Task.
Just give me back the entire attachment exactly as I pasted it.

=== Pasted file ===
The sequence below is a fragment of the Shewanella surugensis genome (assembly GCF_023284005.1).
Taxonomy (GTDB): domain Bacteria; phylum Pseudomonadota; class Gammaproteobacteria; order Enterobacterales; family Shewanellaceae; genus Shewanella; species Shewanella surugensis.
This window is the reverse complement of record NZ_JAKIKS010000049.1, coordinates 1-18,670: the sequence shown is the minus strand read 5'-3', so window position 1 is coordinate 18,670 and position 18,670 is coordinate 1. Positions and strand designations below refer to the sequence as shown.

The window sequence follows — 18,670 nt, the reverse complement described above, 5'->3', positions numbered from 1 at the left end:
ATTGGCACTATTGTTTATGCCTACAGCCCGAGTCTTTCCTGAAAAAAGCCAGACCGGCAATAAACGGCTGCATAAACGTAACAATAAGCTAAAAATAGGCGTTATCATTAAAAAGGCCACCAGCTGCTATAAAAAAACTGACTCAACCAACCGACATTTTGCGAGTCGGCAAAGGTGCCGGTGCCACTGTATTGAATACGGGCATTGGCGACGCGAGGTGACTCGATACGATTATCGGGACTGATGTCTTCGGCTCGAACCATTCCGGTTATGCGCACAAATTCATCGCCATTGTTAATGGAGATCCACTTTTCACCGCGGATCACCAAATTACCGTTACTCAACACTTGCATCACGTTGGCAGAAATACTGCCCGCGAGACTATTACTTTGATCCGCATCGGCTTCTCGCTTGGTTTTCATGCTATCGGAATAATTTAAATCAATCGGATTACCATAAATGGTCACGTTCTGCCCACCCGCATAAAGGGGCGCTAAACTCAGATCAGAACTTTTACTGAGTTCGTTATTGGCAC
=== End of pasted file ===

The sequence below is a fragment of the Shewanella surugensis genome (assembly GCF_023284005.1).
Taxonomy (GTDB): domain Bacteria; phylum Pseudomonadota; class Gammaproteobacteria; order Enterobacterales; family Shewanellaceae; genus Shewanella; species Shewanella surugensis.
This window is the reverse complement of record NZ_JAKIKS010000049.1, coordinates 1-18,670: the sequence shown is the minus strand read 5'-3', so window position 1 is coordinate 18,670 and position 18,670 is coordinate 1. Positions and strand designations below refer to the sequence as shown.

The window sequence follows — 18,670 nt, the reverse complement described above, 5'->3', positions numbered from 1 at the left end:
ATTGGCACTATTGTTTATGCCTACAGCCCGAGTCTTTCCTGAAAAAAGCCAGACCGGCAATAAACGGCTGCATAAACGTAACAATAAGCTAAAAATAGGCGTTATCATTAAAAAGGCCACCAGCTGCTATAAAAAAACTGACTCAACCAACCGACATTTTGCGAGTCGGCAAAGGTGCCGGTGCCACTGTATTGAATACGGGCATTGGCGACGCGAGGTGACTCGATACGATTATCGGGACTGATGTCTTCGGCTCGAACCATTCCGGTTATGCGCACAAATTCATCGCCATTGTTAATGGAGATCCACTTTTCACCGCGGATCACCAAATTACCGTTACTCAACACTTGCATCACGTTGGCAGAAATACTGCCCGCGAGACTATTACTTTGATCCGCATCGGCTTCTCGCTTGGTTTTCATGCTATCGGAATAATTTAAATCAATCGGATTACCATAAATGGTCACGTTCTGCCCACCCGCATAAAGGGGCGCTAAACTCAGATCAGAACTTTTACTGAGTTCGTTATTGGCAC